During the Vietnam War, a GI helicopter pilot was killed. On his tombstone in New Hampshire his parents inscribed these words by John Stuart Mill:

War is an ugly thing, but not the ugliest of things. The decayed and degraded state of moral and patriotic feeling, which thinks nothing is worth a war, is worse. A man who has nothing which he cares more about than his own personal safety is a miserable creature, and has no chance of being free unless he is made free and kept so by the exertions of better men than himself.1

In his book Against the Night, Charles Colson laments the fact that our culture has deteriorated to such an extent that individualism reigns supreme. No one cares about anyone else and no one is willing to stand up for the moral convictions which hold society together. To illustrate his point, Colson remembers this incident:

In 1978, during President Carter’s attempt to reinstate draft registration, newspapers across the country carried a photo that I have carried in my mind ever since: a young Princeton student defiantly wielding a poster emblazoned with the words, “Nothing is worth dying for.”2

Someone has said that a man who refuses to stand for something will sooner or later fall for anything. Because of his stand for the faith, Paul was facing the possibility of death, and he was willing to pay the supreme price if called upon to do so. In writing to the Philippian believers, he shared his concern about their willingness to stand against the pressure of persecution. He hoped that he might be with them in person to encourage them if such occurred, but he had no guarantee. So he sent them a strategy that would serve them well, even if he was not available to personally cheer them on.

Paul’s game plan for the Philippians is needed in our day too. We are in the minority, surrounded by the enemy, and constantly being undermined by members of our own army. Many among God’s people have adopted a philosophy that gives to survival the attributes of victory. But in our day, as in Paul’s, anything short of victory is just the postponement of defeat!

David Jeremiah, Turning toward Joy (Colorado Springs, CO: David C Cook, 2013).

We have just released a new Bible Study based on the book of Philippians.

These lessons are available on Amazon, as well as a part of my Good Questions Have Groups Talking Subscription Service. Like Netflix for Bible Lessons, one low subscription gives you access to all our lessons–thousands of them. For a medium-sized church, lessons are as little as $10 per teacher per year.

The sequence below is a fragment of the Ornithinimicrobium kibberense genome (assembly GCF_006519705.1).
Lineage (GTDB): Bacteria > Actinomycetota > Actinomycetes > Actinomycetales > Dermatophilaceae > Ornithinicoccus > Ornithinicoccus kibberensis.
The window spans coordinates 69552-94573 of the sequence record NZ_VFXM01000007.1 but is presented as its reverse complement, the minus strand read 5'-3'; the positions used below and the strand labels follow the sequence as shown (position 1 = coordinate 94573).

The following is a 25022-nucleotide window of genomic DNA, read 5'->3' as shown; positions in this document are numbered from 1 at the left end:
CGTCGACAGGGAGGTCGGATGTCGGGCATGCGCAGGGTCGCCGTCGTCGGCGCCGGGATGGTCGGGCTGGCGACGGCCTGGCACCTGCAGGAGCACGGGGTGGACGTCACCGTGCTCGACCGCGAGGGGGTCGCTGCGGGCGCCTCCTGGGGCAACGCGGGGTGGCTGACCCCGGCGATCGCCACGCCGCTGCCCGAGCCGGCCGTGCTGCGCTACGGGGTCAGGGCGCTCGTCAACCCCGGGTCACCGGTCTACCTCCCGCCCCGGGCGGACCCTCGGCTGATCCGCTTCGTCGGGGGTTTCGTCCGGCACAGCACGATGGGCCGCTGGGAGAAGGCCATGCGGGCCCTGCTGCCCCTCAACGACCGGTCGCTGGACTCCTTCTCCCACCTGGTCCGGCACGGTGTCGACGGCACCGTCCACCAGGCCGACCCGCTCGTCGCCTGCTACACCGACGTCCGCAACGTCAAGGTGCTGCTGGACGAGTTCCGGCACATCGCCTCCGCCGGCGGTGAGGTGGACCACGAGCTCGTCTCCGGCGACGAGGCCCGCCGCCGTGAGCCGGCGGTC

Lessons Include:

To Live Is Christ, Lesson #1
Odd Beginnings
Philippians 1.1 – 5

To Live Is Christ, Lesson #2
The Worthy Life
Philippians 1.6 – 30

To Live Is Christ, Lesson #3
The One God Exalts
Philippians 2.1 – 18

To Live Is Christ, Lesson #4
What the Humble Seek
Philippians 2.19 – 30

To Live Is Christ, Lesson #5
The Passionate Pursuit
Philippians 3.1 – 11

To Live Is Christ, Lesson #6
Philippians 3.12

To Live Is Christ, Lesson #7
Never Satisfied
Philippians 3.13 – 16

To Live Is Christ, Lesson #8
Centering the Gospel
Philippians 3.17 – 21

To Live Is Christ, Lesson #9
Philippians 3.1; 4.4

To Live Is Christ, Lesson #10
No Worries
Philippians 4.6 – 7

To Live Is Christ, Lesson #11
Christ Is All / I Can Do All Things
Philippians 4.13

To Live Is Christ, Lesson #12
True Contentment
Philippians 4.11

Each lesson consists of 20 or so ready-to-use questions that get groups talking. Answers are provided in the form of quotes from respected authors such as John Piper, Max Lucado and Beth Moore.

These lessons will save you time as well as provide deep insights from some of the great writers and thinkers from today and generations past. I also include quotes from the same commentaries that your pastor uses in sermon preparation.

Ultimately, the goal is to create conversations that change lives.